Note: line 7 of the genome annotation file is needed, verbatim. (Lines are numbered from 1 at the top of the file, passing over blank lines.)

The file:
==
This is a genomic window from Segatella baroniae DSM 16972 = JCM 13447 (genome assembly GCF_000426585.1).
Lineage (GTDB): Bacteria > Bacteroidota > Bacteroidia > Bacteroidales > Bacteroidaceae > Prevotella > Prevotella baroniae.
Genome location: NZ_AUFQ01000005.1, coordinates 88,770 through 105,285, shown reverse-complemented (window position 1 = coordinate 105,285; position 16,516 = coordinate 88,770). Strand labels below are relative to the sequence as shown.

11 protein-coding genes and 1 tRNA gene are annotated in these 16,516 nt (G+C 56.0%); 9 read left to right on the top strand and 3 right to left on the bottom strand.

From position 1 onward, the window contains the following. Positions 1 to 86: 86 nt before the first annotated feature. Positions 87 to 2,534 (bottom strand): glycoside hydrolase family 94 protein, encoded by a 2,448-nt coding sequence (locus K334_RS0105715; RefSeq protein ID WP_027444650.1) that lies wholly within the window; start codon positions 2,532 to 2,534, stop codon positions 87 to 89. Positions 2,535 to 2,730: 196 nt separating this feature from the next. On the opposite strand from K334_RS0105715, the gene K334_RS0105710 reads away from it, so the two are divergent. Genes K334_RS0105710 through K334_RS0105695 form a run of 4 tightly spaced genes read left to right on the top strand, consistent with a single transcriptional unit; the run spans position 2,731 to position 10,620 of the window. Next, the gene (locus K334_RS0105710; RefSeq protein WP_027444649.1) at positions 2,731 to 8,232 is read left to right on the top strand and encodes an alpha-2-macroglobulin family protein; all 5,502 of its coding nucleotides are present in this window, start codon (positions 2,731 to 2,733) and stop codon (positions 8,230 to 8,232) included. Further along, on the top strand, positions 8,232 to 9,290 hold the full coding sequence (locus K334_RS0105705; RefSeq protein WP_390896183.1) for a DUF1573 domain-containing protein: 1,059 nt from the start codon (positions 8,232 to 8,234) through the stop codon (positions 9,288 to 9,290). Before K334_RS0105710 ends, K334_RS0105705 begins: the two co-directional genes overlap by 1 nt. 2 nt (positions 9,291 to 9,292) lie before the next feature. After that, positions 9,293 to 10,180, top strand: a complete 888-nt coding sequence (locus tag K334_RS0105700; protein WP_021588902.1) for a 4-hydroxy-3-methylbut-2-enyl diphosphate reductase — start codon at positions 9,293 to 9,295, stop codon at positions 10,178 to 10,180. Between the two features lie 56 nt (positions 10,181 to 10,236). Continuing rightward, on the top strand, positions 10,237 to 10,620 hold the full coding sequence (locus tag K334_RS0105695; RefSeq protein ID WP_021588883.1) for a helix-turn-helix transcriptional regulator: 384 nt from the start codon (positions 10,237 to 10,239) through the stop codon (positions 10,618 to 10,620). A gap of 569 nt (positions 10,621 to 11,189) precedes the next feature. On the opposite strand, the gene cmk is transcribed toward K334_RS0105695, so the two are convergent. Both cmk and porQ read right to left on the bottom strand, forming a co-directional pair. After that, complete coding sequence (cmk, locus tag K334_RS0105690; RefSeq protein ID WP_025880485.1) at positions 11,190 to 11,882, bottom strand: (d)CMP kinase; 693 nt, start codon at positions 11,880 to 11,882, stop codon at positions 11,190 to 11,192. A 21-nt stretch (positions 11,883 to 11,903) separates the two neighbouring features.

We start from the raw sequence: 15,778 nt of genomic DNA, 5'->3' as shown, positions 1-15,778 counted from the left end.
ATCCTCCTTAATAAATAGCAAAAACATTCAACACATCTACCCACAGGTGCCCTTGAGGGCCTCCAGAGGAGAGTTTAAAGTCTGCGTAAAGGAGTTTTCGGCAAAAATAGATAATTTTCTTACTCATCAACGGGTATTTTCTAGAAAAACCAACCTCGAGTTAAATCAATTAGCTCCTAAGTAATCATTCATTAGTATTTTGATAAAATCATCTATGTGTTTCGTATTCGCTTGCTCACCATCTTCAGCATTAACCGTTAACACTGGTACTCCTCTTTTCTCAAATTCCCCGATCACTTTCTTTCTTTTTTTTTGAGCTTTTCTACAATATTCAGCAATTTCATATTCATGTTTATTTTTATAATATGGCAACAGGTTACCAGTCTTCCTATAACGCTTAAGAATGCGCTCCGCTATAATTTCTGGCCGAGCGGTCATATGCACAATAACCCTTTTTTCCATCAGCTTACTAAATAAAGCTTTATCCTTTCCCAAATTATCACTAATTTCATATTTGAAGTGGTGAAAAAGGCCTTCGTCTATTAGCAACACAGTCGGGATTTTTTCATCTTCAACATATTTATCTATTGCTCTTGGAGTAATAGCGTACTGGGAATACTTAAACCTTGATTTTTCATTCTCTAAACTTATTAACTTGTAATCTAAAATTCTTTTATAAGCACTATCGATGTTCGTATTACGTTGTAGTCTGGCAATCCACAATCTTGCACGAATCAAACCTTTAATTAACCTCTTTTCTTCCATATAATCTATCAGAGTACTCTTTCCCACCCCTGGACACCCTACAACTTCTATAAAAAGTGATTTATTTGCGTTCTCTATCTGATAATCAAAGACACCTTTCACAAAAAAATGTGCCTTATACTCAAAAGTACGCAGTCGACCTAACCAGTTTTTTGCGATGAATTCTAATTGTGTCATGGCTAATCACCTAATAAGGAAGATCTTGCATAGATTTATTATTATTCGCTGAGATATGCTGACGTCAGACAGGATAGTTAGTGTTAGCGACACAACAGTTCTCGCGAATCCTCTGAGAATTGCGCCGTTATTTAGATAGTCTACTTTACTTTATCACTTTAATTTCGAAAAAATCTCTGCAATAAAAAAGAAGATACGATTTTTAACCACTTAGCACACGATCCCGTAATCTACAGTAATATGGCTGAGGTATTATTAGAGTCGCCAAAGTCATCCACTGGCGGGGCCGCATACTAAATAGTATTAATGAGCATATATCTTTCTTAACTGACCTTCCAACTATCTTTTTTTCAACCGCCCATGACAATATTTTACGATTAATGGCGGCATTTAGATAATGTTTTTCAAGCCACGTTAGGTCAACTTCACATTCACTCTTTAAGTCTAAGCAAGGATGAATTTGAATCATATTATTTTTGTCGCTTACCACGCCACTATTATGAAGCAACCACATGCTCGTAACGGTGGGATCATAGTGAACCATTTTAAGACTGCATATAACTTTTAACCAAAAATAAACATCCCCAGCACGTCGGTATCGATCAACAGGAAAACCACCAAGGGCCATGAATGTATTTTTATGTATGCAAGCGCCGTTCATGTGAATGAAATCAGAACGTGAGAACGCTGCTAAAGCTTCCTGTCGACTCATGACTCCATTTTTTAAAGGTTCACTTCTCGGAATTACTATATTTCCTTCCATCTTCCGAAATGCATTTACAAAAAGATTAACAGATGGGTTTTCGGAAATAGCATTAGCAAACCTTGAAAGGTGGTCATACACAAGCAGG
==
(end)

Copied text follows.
ATCCTCCTTAATAAATAGCAAAAACATTCAACACATCTACCCACAGGTGCCCTTGAGGGCCTCCAGAGGAGAGTTTAAAGTCTGCGTAAAGGAGTTTTCGGCAAAAATAGATAATTTTCTTACTCATCAACGGGTATTTTCTAGAAAAACCAACCTCGAGTTAAATCAATTAGCTCCTAAGTAATCATTCATTAGTATTTTGATAAAATCATCTATGTGTTTCGTATTCGCTTGCTCACCATCTTCAGCATTAACCGTTAACACTGGTACTCCTCTTTTCTCAAATTCCCCGATCACTTTCTTTCTTTTTTTTTGAGCTTTTCTACAATATTCAGCAATTTCATATTCATGTTTATTTTTATAATATGGCAACAGGTTACCAGTCTTCCTATAACGCTTAAGAATGCGCTCCGCTATAATTTCTGGCCGAGCGGTCATATGCACAATAACCCTTTTTTCCATCAGCTTACTAAATAAAGCTTTATCCTTTCCCAAATTATCACTAATTTCATATTTGAAGTGGTGAAAAAGGCCTTCGTCTATTAGCAACACAGTCGGGATTTTTTCATCTTCAACATATTTATCTATTGCTCTTGGAGTAATAGCGTACTGGGAATACTTAAACCTTGATTTTTCATTCTCTAAACTTATTAACTTGTAATCTAAAATTCTTTTATAAGCACTATCGATGTTCGTATTACGTTGTAGTCTGGCAATCCACAATCTTGCACGAATCAAACCTTTAATTAACCTCTTTTCTTCCATATAATCTATCAGAGTACTCTTTCCCACCCCTGGACACCCTACAACTTCTATAAAAAGTGATTTATTTGCGTTCTCTATCTGATAATCAAAGACACCTTTCACAAAAAAATGTGCCTTATACTCAAAAGTACGCAGTCGACCTAACCAGTTTTTTGCGATGAATTCTAATTGTGTCATGGCTAATCACCTAATAAGGAAGATCTTGCATAGATTTATTATTATTCGCTGAGATATGCTGACGTCAGACAGGATAGTTAGTGTTAGCGACACAACAGTTCTCGCGAATCCTCTGAGAATTGCGCCGTTATTTAGATAGTCTACTTTACTTTATCACTTTAATTTCGAAAAAATCTCTGCAATAAAAAAGAAGATACGATTTTTAACCACTTAGCACACGATCCCGTAATCTACAGTAATATGGCTGAGGTATTATTAGAGTCGCCAAAGTCATCCACTGGCGGGGCCGCATACTAAATAGTATTAATGAGCATATATCTTTCTTAACTGACCTTCCAACTATCTTTTTTTCAACCGCCCATGACAATATTTTACGATTAATGGCGGCATTTAGATAATGTTTTTCAAGCCACGTTAGGTCAACTTCACATTCACTCTTTAAGTCTAAGCAAGGATGAATTTGAATCATATTATTTTTGTCGCTTACCACGCCACTATTATGAAGCAACCACATGCTCGTAACGGTGGGATCATAGTGAACCATTTTAAGACTGCATATAACTTTTAACCAAAAATAAACATCCCCAGCACGTCGGTATCGATCAACAGGAAAACCACCAAGGGCCATGAATGTATTTTTATGTATGCAAGCGCCGTTCATGTGAATGAAATCAGAACGTGAGAACGCTGCTAAAGCTTCCTGTCGACTCATGACTCCATTTTTTAAAGGTTCACTTCTCGGAATTACTATATTTCCTTCCATCTTCCGAAATGCATTTACAAAAAGATTAACAGATGGGTTTTCGGAAATAGCATTAGCAAACCTTGAAAGGTGGTCATACACAAGCAGG